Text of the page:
I can’t think of any major examples. Hutchinson maybe but he’s hot and cold with Saints and there’s been well documented concerns around his defence. Huw Jones was excluded for a while but was mainly playing fullback at the time.

        Our player pool just isn’t big enough to not pick someone who’s form is demanding it.

  4. Of course the attack is turgid.Healy isn’t a club standard ten let alone pro level. He can kick the ball a long way (not necessarily accurately mind) but that’s it. No wonder Munster were happy to take cash for their 3rd choice stand off. He’s clearly a nice guy but trying to learn how to pass ‘on the job’ is as painful to watch as poor Phil Goodman after that Italy nightmare. The backs outside him have no chance to play.

  5. No attacking threat from backs, no maul threat, and many high balls dropped. It’s amazing they won but Edinburgh are not a good watch just now.

    • Exactly.After last season Edinburgh had to toughen up and learn to “win ugly” They did learn-but now apply that theme to every game!
      As you say a tough watch (honourable exceptions Hamish and Harry P).
      I have towatch Glasgow (and Scotland) these days for some adrenalin.

  6. My goodness, that was a dreadful spectacle, a turgid game. If you want to attract spectators to the Hive that is not the way to go about your rugger business. I feel for the wingers and such a talented full back, that said Paterson tried to get involved, but high balls was not his specialty last night. Watson & Mata showed up well, and a nuisance thank goodness.
    Edinburgh I’m afraid are going nowhere with this type of rugby, truck it up & kick chase, so booooooooooooring, it’s pretty difficult to watch and be objective. They’re gonna have to learn how to keep ball in hand, and heaven forbid pass it along the line and maybe even involve the full back, and that would be a revelation.
    C’mon Edinburgh you can do better than this?.

    • George they have been awful most of the season and what is the Edinburgh rugby DNA or playing blueprint because it is very unclear what they are trying to achieve.

      How can the coach say Edinburgh got dominance in the setpiece is that because they were getting minced in the first half??

      IMHO I think in all sincerity that Nel should consider hanging up his boots at the end of the season before his fantastic legacy gets tarnished.

  7. A 12 at 13, a 13 at 12, a 12 on the wing, no wingers, no pace and slow ball from 9.
    Healy kicked well and only Mata.looked capable of a break.
    Umpteen early dropped balls and the scrum really creaked early on.
    Given all that on a positive note Edinburgh ultimately did very well to win, defended pretty well and there was no shortage of effort from the boys. Watson was rightfully MOM. And 4 points in the bag in pretty dreich conditions
    I suppose you could say Graham, VDM, Lang injured. Kinghorn gone, Savala on loan as a sort of mitigation but backs showed very little indeed.
    Nice to see Goosen and Muncaster back

      • I liked his ambition to go forward and back himself. Also the industry to work back and save a nailed on try at the other end. Lots of errors though (but not unique in the Edinburgh team on that last night). Greasy conditions and all that, but they just didn’t look like scoring for most of the 2nd half of the game. A win is a win but there was quite a lot that was concerning and needs working on.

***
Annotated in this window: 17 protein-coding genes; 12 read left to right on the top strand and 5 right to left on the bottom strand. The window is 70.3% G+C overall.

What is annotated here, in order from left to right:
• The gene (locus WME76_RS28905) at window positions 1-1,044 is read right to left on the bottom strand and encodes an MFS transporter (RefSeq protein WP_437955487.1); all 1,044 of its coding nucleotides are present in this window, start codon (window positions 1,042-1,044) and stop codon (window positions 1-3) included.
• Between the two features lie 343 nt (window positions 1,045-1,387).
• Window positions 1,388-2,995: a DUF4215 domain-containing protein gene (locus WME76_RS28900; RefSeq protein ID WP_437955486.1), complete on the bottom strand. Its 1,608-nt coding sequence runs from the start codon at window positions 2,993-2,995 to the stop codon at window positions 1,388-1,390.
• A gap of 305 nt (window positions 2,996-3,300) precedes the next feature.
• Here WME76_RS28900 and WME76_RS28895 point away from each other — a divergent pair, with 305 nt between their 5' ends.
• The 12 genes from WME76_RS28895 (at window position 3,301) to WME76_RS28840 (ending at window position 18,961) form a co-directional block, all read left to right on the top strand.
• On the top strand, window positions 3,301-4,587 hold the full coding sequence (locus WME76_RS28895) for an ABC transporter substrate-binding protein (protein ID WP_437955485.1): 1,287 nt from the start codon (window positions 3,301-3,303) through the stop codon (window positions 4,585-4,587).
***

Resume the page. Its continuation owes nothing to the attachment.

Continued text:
8. Woeful attack – the only attacking success was Mata in space. Edinburgh must invest in a new attack coach. Ospreys never dropped a high ball Edinburgh barely caught one. A very poor performance we were lucky to win and if we attack as poorly cannot see us getting any bonus points.

  9. Just back and can only say thankful for the 4 points at the end of the day. I thought in nasty conditions they managed the game really well in the 1st half and was happy at 16-3. It seemed a game made for Healy – kick to touch and take the penalties on offer which were plentiful. Ospreys are a gritty side and hard to break down so building a lead was important.

    In the 2nd half they took 30 minutes to score the one penalty, despite much more time in the Ospreys 22 and more attacking opportunities. By trying to play more rugby in the 2nd half they just made so many mistakes which gave the ball back too easily to Ospreys who took advantage. Perhaps they should have stuck to the more pragmatic tactics and taken a few penalties on offer. Whilst their defence is good, their attack is blunt and lacks much creativity – apart for Bill Mata charging into piles of bodies they really don’t make many line breaks. They are winning these tight games and have won 2 more games in the league than the whole season last year. They dont play with anything like the fluency you see from Glasgow but well take the 4 points and move on. The trip to South Africa looks very tough in a few weeks time.

  10. There could be no complaints had Edinburgh lost that after a very comfortable first half – that’s how bad the second half was.

    Non existent game management. eg turning down a (albeit lengthy) kick from straight in front of the posts to make it more than a two score game only to fail with another maul was asking for trouble and, sure enough, moments later we are only 8 points ahead instead of potentially 16.

    Beyond frustrating.

  11. The lack of bonus points is going to kill Edinburgh’s season, and frankly it will be what they deserve because the attacking strategy, such as it is, is completely non-existent… ship the ball along the line, go nowhere, Healy hoofs it up in the air. Turgid.

    Great that they can grind out results like tonight, but against a good team in a crunch match or a play-off they will get absolutely nowhere.

    • Turgid is a great word to describe how Edinburgh play and the coach was given a two year extension!!!!